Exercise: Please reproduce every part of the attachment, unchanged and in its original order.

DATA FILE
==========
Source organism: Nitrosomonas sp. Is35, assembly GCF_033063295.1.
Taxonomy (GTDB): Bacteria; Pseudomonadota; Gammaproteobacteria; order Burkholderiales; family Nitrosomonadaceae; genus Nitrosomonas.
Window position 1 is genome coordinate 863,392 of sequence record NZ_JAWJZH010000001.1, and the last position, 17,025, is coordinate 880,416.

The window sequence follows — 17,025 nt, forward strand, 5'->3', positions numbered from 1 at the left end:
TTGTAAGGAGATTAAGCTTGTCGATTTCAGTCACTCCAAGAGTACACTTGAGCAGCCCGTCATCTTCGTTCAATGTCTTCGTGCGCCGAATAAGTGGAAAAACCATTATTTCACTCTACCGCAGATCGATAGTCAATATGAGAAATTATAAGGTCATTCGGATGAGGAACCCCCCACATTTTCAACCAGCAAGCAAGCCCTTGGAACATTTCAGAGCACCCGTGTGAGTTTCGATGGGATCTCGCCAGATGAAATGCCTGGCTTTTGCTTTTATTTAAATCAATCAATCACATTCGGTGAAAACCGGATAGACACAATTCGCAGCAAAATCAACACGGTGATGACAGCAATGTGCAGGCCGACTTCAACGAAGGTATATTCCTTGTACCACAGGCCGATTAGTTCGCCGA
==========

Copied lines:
Source organism: Nitrosomonas sp. Is35, assembly GCF_033063295.1.
Taxonomy (GTDB): Bacteria; Pseudomonadota; Gammaproteobacteria; order Burkholderiales; family Nitrosomonadaceae; genus Nitrosomonas.
Window position 1 is genome coordinate 863,392 of sequence record NZ_JAWJZH010000001.1, and the last position, 17,025, is coordinate 880,416.

The window sequence follows — 17,025 nt, forward strand, 5'->3', positions numbered from 1 at the left end:
TTGTAAGGAGATTAAGCTTGTCGATTTCAGTCACTCCAAGAGTACACTTGAGCAGCCCGTCATCTTCGTTCAATGTCTTCGTGCGCCGAATAAGTGGAAAAACCATTATTTCACTCTACCGCAGATCGATAGTCAATATGAGAAATTATAAGGTCATTCGGATGAGGAACCCCCCACATTTTCAACCAGCAAGCAAGCCCTTGGAACATTTCAGAGCACCCGTGTGAGTTTCGATGGGATCTCGCCAGATGAAATGCCTGGCTTTTGCTTTTATTTAAATCAATCAATCACATTCGGTGAAAACCGGATAGACACAATTCGCAGCAAAATCAACACGGTGATGACAGCAATGTGCAGGCCGACTTCAACGAAGGTATATTCCTTGTACCACAGGCCGATTAGTTCGCCGA